Solar stocks soared in New York, driving the benchmark index of Chinese U.S.-traded shares to a five-week high, as the government offered a second round of subsidies for more than 100 new energy projects.
The Bloomberg China-US Equity Index of the most-traded Chinese shares in the U.S. climbed 0.4 percent to 95.26 yesterday, rising for a sixth day in the longest stretch of gains since October. LDK Solar Co., the world’s second-largest maker of solar wafers, and panel maker Yingli Green Energy Holding Co. both surged at least 15 percent. Sina Corp. extended the previous day’s gains after BOCOM International Securities Ltd. said its partnership with AutoNavi Holdings Ltd. is beneficial.
China’s Science and Technology Ministry confirmed a second round of subsidies to more than 100 developers of solar projects with total capacity of 2.8 gigawatts yesterday, as the government seeks to bolster an industry dogged by overcapacity and depressed global prices. LDK Solar, which has more than $3.1 billion of debt, is the biggest decliner on the China-US gauge in 2012, slumping 71 percent. Yingli, Trina Solar Co. and Suntech Power Holdings Co. are also among the bottom 10.
The subsidies are a way to spur “orderly consolidation” of China’s solar industry, Mahesh Sanganeria, a technology analyst at RBC Capital Markets in San Francisco who rates Trina and Yingli the equivalent of hold, said by phone yesterday. “You beef up some people and let others die. That way you make the industry viable eventually.”
The iShares FTSE China 25 Index Fund, the biggest Chinese exchange-traded fund in the U.S., added 0.5 percent to a nine-month high of $39. The Standard & Poor’s 500 Index was little changed at 1,428.48 after Federal Reserve Chairman Ben S. Bernanke said the central bank can’t offset the full effect of the fiscal cliff, damping optimism about the Fed’s plan to expand its stimulus by buying more Treasuries.
Trina Solar Co., China’s third-largest maker of solar panels, surged 10 percent to $3.76, the highest level in a month for the Guangzhou-based company. Yingli, based in Baoding in China’s Hebei province, jumped 18 percent to $2.14, the biggest rally since Feb. 9. Both Trina and Yingli are among the manufacturers chosen to receive aid.
Jiangsu, China-based Suntech, the world’s largest solar-panel maker, climbed 11 percent to 99.5 cents, the highest close since Nov. 2.
The company’s unit Suntech Power Japan Corp. will become one of the suppliers for a project of Softbank Corp., Japan’s third-largest mobile-phone carrier. Softbank plans to install solar panels on rooftops of 1,000 homes across Japan to take advantage of the country’s incentive program for clean energy, according to the company’s statement yesterday.
LDK, the world’s second-largest maker of wafers, jumped 15 percent to $1.2, the strongest level since Sept. 27. The company, based in Xinyu of Jiangxi province in China, hired Citigroup Inc. to help renegotiate its liabilities, according to its statement yesterday.
LDK, which cut this month its full-year forecast for sales and shipments on waning demand, may be seeking access to government support, Edwin Mok, an analyst at Needham & Co. in San Francisco, said yesterday in an interview.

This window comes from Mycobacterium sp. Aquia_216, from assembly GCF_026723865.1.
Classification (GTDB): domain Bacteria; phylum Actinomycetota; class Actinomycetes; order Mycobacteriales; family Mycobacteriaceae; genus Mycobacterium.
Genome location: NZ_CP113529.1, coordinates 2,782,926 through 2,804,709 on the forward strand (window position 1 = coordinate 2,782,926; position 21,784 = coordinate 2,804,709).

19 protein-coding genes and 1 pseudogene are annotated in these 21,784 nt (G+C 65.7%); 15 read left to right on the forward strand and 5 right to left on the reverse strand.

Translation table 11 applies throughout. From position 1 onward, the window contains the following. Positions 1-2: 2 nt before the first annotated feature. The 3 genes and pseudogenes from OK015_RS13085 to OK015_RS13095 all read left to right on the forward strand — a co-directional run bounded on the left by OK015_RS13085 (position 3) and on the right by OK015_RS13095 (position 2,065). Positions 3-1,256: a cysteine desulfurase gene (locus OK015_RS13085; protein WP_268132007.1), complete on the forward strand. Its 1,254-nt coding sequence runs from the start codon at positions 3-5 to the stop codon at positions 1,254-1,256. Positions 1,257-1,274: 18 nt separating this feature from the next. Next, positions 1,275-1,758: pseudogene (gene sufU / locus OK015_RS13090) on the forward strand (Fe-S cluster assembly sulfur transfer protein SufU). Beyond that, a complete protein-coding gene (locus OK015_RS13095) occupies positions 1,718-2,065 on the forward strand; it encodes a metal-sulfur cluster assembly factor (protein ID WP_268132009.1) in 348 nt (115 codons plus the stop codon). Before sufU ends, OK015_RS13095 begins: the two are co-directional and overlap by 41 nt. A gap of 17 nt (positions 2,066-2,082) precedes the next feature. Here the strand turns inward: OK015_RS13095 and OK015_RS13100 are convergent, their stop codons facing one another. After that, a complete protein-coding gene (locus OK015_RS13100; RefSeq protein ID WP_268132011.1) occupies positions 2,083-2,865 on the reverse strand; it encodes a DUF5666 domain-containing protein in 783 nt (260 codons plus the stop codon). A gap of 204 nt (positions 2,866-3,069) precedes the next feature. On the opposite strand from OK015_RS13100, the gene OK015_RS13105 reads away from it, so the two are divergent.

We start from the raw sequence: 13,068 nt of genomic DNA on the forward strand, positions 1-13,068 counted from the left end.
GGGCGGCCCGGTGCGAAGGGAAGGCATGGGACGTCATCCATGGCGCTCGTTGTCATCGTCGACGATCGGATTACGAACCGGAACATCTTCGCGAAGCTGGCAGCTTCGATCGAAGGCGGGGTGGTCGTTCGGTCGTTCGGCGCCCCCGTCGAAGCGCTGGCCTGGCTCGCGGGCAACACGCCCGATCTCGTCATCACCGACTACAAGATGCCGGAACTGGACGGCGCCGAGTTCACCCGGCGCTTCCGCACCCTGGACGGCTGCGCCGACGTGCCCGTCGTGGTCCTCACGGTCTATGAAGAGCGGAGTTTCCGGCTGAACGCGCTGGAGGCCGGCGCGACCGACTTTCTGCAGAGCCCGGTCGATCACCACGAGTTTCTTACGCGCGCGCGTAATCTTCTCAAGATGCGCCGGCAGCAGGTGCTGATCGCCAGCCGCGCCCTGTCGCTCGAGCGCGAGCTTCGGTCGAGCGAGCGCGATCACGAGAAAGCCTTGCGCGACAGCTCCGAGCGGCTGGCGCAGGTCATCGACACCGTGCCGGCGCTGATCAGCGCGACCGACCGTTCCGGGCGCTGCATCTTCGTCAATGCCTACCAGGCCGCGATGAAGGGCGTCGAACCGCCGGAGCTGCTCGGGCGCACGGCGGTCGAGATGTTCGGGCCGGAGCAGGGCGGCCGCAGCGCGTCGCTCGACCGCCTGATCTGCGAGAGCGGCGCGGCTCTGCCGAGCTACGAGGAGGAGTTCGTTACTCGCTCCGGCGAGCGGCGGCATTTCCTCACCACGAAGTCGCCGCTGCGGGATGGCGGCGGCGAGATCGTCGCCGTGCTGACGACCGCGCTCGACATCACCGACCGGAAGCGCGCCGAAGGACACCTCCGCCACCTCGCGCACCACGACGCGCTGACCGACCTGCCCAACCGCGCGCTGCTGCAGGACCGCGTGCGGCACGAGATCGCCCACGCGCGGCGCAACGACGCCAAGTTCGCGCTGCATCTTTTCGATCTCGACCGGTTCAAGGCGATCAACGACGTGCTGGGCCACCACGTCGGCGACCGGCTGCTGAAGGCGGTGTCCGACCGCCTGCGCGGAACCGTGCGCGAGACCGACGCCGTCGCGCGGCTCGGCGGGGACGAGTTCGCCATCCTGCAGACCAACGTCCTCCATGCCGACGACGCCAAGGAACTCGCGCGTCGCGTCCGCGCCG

“In China, there’s some opportunity for these challenged solar companies to find ways to get financing or liquidity, and Citi will help them figure out the best way to do that,” Mok said. “The company has a very challenging balance sheet.”
Shanda Games Ltd., China’s third-biggest online games operator, advanced 4.9 percent, leading a rally in Internet companies on the Bloomberg China-US gauge. Shanghai-based Shanda rose to $2.98, the steepest gain since Nov. 6.
Sina, which owns the Twitter-like Weibo service in China, climbed 3.9 percent to a one-week high of $44.86.
Shanghai-based Sina said it teamed up with AutoNavi Holdings Ltd., a digital map content provider, to share their services on Weibo, according to their joint statement Dec. 11.
The partnership will “enlarge the user base” and increase the users’ reliance on both sets of applications, BOCOM analysts led by Ma Yuan wrote in a report yesterday.
Sohu.com Inc., operator of China’s fifth-most-visited website, climbed 3 percent to a one-month high of $40.45.
Sohu’s video unit won exclusive online rights for a Chinese version of television show The Voice, the company said on its Weibo account on Dec. 11. Sohu spent more than 100 million yuan on the rights of the show, the Beijing Morning Post said in a report yesterday.
SouFun Holdings Ltd., owner of China’s biggest real-estate information website, retreated 1.2 percent to $22.91, dropping the most among 14 companies that fell on the Bloomberg China-US gauge.
The Hang Seng China Enterprises Index climbed 1.5 percent to 11,161.56 yesterday, the highest level since March 16, while the Shanghai Composite Index of domestic shares added 0.4 percent to 2,082.73. The Shanghai gauge jumped 4.1 percent last week, the most since October 2011, after sinking to an almost four-year low on Dec. 3.
The number of funded stock accounts dropped by about 49,000 to 55.55 million in the week to Dec. 7, the lowest level since the week to Nov. 26, 2010, regulatory data compiled by Bloomberg showed yesterday.
Thirty-day volatility in the Bloomberg China-US gauge was little changed at 19.17 yesterday, compared with this year’s average of 22.38. The Bloomberg Chinese Reverse Mergers Index, which tracks a basket of companies that gained U.S. listings after buying firms that already trade, climbed 0.5 percent to a six-day high of 74.41.